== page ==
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Weighing the Dollars and Sense of ACOs


If Accountable Care Organizations are to become the next great thing in health care, somebody had better alert physicians. The problem of getting physicians to participate is two-fold.

If Accountable Care Organizations (ACOs) are to become the next great thing in health care, somebody had better alert physicians.

A recent survey by LocumTenens.com, a physician staffing firm, found that only 60% of physicians are willing to participate in an ACO arrangement, with 40% still unwilling.

However, Phil Dalton, president and chief executive officer of MDS Consulting, a national health care consulting firm, says he is surprised the “willingness” percentages are even as high as they are.

“I’m even surprised that 60% know what the term ACO is and how it applies,” says Dalton, adding that he thought the unwilling percentage would be upwards of 80%.

Been there, done that

Dalton says that when he speaks with physicians about ACOs, the first hurdle he has to overcome is one of misunderstanding. Physician comments usually include the following:

“We did that before.”

“We tried capitation.”

“We were part of an integrated delivery system, and it didn’t work.”

Tom Ferkovic, managing director of Akron-Ohio-based SS+G Healthcare, understands physician reaction.

“Anyone who was practicing 10 or 15 years ago has gone through this once before,” he explains. “They’re very skeptical — not of the ACO concept, but they want someone to explain to them how they’re going to make it work this time. How is the money going to flow?”

Show me the money

Ferkovic recalls the time of the Great Depression in the U.S., when many people lost all their money and decided never again to trust the banking system. With ACOs, physicians don’t think they’re a bad idea — they just want to see some “meat on the bones” before signing on.

“It depends how you’re asking the question,” Ferkovic says. “If the question was asked are we supporting the concept and that we have to change the current model, I guarantee that [60%] is low number. If you’re asking the question ‘are you ready to sign on for an ACO?’ I’m shocked that it’s that high. Because most are asking, how does it affect me tomorrow?”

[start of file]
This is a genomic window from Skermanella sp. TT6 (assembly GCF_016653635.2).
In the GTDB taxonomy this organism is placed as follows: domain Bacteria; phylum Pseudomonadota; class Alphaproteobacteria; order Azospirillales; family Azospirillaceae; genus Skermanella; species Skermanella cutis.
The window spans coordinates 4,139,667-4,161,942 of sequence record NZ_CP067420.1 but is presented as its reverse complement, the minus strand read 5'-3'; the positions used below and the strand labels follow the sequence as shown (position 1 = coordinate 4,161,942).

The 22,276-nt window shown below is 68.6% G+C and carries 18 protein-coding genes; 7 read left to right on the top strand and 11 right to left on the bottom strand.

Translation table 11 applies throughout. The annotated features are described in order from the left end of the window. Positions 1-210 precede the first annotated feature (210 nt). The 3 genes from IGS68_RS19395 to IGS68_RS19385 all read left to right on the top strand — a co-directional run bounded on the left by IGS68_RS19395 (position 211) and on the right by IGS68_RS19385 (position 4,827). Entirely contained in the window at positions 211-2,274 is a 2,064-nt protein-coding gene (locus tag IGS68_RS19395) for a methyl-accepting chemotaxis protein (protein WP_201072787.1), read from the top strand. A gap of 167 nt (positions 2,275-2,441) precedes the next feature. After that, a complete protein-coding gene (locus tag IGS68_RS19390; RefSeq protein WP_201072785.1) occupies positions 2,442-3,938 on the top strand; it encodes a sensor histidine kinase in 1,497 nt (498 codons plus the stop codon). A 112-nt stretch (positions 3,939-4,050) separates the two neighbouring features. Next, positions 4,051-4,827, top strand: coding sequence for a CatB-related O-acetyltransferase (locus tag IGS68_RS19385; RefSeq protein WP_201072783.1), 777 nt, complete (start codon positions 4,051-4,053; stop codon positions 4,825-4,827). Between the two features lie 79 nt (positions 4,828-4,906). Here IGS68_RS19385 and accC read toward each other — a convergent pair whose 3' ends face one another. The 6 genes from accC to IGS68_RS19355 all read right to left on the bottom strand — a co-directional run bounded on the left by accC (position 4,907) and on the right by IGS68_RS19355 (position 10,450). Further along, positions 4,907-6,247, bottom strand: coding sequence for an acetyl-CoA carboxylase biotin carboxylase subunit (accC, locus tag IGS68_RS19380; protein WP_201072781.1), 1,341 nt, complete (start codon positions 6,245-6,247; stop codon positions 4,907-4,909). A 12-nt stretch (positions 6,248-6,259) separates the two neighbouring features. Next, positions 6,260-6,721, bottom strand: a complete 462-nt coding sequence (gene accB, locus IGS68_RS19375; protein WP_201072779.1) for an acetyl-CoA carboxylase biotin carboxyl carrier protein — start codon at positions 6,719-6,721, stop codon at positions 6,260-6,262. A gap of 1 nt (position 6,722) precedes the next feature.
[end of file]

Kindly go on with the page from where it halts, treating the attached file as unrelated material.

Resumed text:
Dalton says the problem is two-fold. Physicians don’t understand the potential financial impact from an ACO arrangement, and it’s still too early to point to any significant financial returns that some of the pioneer ACOs have achieved.

“Everyone looks back to some of the failures of capitation and risk-bearing types of relationships, and they think twice about entering into those types of agreements,” he says. “There’s uncertainty, confusion, and [the ACO concept] still has to be proven out.”

Receptive, but cautious

Ferkovic says that times are indeed changing in the health care profession. Years ago, if doctors were placed side by side against key information and data, the comparison had to be blinded.

“God forbid that everybody would know who’s at the top of the chart and who’s at the bottom of the bell curve,” he explains. “You wouldn’t want to offend them that way. But my feeling and my read and my discussion with physicians is they are more likely and interested to be data driven today, and they are aware that they are looking at outcomes based medicine.”

Even though Ferkovic believes there’s more openness in the profession today, doctors are still cautious.

Key information

Dalton suggests that if physicians are considering an ACO arrangement there are key questions to ask. Is the sponsoring ACO financially stable? Does it have a historical track record of operations? Does it have a management team that is experienced in managed care? Does it have the necessary legal and financial expertise to know what they’re doing? Do they have a broad enough network of physician participants that they’re going to be successful?

Overall, do the people involved have experience in terms of working in managed care relationships, and do they have experience in terms of coordinated care and care management to know the opportunity to have better care that is less expensive?

Information is critical, Ferkovic agrees. For physicians, commitment to an ACO arrangement means investment of both time and money, because making the change is not as easy as flipping a switch.

“Unless you’re in a market where it’s very clear that there’s a good plan, that there is a leader of the movement that people trust who has a record of getting things done, then you’re going to have uncertainty,” he says. “Right now there are two canoes out there, and everybody has one foot in each canoe. You just hope that they don’t split apart.”

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